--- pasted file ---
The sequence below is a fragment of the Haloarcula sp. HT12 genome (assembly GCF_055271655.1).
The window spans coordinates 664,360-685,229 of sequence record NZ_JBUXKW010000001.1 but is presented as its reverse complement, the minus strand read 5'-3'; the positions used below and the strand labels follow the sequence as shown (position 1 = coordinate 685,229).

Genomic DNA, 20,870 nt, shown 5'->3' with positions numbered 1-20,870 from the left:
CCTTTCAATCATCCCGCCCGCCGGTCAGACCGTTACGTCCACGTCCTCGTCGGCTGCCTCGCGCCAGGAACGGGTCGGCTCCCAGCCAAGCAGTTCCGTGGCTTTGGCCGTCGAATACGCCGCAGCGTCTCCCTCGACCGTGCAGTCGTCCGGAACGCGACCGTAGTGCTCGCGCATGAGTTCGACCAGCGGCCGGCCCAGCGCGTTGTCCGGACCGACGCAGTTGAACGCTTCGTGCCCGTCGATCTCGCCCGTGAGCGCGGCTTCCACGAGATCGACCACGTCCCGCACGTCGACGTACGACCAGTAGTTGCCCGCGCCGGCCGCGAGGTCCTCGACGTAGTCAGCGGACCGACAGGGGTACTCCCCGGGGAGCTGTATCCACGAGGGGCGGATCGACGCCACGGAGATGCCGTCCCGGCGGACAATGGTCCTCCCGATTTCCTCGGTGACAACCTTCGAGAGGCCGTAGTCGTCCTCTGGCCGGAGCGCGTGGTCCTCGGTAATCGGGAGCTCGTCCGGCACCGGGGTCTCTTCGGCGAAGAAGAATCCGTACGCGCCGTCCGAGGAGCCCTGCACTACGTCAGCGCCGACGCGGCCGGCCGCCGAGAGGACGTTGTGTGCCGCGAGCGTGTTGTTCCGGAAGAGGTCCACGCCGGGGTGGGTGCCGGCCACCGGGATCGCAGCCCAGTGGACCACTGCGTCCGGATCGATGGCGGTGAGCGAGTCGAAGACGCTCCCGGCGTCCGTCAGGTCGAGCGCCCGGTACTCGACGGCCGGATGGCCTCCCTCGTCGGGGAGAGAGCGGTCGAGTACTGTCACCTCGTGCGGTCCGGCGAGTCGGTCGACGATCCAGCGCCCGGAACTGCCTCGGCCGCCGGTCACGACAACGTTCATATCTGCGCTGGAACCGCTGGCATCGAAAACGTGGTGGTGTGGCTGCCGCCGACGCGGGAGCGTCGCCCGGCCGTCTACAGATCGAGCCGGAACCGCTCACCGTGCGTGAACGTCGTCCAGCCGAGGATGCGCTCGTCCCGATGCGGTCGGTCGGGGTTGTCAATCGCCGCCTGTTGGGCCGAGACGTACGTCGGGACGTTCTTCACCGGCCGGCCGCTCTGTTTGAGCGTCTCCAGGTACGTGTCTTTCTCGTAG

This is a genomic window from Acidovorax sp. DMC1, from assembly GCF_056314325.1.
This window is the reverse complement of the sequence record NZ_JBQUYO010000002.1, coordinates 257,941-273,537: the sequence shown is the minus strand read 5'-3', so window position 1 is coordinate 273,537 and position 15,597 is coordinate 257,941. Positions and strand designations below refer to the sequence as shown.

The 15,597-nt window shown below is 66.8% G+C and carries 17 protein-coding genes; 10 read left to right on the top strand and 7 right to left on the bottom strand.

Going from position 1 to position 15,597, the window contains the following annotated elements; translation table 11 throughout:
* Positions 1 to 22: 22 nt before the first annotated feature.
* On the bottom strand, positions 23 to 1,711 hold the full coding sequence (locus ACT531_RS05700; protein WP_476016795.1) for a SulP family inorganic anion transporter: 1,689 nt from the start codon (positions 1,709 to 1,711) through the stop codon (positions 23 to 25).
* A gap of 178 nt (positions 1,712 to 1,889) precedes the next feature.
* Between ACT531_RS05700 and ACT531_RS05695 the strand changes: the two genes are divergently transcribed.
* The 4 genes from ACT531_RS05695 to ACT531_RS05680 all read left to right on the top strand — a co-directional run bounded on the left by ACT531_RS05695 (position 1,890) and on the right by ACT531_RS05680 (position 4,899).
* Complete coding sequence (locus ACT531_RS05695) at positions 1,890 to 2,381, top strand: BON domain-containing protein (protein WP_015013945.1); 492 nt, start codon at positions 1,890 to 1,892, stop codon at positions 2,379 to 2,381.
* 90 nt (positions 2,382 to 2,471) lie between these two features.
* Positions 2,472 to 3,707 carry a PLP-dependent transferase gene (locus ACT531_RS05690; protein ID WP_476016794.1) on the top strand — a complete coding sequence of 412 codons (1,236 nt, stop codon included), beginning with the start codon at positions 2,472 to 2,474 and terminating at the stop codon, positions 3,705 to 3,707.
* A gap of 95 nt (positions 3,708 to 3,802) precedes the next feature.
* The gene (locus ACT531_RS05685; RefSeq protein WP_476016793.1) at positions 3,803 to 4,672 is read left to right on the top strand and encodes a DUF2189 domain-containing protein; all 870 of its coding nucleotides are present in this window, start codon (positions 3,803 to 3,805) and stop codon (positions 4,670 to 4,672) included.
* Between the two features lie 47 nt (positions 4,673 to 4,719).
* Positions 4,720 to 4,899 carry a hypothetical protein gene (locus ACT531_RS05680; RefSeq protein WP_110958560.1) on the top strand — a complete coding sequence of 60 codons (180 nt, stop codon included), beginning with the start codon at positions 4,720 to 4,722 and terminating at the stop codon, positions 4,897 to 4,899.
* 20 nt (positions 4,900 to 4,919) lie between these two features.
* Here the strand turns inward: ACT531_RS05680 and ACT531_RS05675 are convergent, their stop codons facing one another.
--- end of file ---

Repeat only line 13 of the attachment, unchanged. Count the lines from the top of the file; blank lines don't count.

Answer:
* The 4 genes from ACT531_RS05695 to ACT531_RS05680 all read left to right on the top strand — a co-directional run bounded on the left by ACT531_RS05695 (position 1,890) and on the right by ACT531_RS05680 (position 4,899).